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Election fraud on the rise

Election fraud is growing in Britain, says a report headed by former communities secretary and now anti-corruption czar Sir Eric Pickles, published on 12 August.

The report was commissioned after the election scandal in Tower Hamlets, east London, which led to the disqualification of mayor Lutfur Rahman in 2015. It proposes a number of changes to voting systems, including tougher checks on voter registration and requiring voter ID at polling stations, saying corruption is particularly prevalent in some communities, especially where voters are from backgrounds such as Pakistan and Bangladesh, countries where “an individual’s right to vote in secret and exercise free choice may not be fully valued”.

There is clear evidence of pressure from elders on some members of these communities to vote in particular ways, says the report, especially on women and the young. And there is even pressure to allow others to vote in their place.


There had been many warnings over a number of years about misconduct in Tower Hamlets, but nothing was done. It took action by four local residents, bringing a petition in the High Court at great personal risk, for Rahman to be brought to book. The court found he had lied about another candidate’s actions and character, used council grants to bribe voters, and was responsible for the “spiritual intimidation of voters”, all illegal acts.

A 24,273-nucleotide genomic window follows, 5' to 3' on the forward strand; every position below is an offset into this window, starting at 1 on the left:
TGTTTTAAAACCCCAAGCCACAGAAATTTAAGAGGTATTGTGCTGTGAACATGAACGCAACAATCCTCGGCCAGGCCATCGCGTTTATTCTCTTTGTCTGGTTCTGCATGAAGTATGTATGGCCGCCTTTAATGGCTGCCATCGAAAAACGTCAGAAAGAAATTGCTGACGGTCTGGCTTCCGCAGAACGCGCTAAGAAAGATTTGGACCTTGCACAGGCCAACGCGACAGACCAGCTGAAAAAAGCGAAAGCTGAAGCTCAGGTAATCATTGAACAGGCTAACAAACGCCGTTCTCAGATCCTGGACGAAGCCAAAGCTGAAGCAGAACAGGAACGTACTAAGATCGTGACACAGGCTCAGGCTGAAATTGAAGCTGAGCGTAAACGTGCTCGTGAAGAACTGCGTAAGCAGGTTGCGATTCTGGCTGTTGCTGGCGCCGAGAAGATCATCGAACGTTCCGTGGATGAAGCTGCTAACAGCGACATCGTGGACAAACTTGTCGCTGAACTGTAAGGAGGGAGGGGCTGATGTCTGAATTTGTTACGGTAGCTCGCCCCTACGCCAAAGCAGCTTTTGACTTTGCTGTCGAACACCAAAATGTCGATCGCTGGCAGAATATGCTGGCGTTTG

As yet no criminal prosecution has been brought – a failure by the Metropolitan Police described in the report as astonishing. According to Pickles, state institutions have avoided challenging such behaviour because of “over-sensitivity” about ethnicity and religion, and for fear of accusations of racism and damaging community cohesion.

As the report states, the practices uncovered in Tower Hamlets are not isolated – there were 665 allegations last year alone. The availability of postal votes on demand, brought in by the Blair government in 2011, compounded the problem as they are easily used by others. Pickles also criticises the Electoral Commission for encouraging the use of “community languages” in polling stations. Only English should be used, he says, by polling officials and in signage. This is to prevent intimidation, and to be clear that a working knowledge of English is needed for those electing councillors and MPs.

The report has been submitted to government. It has yet to respond.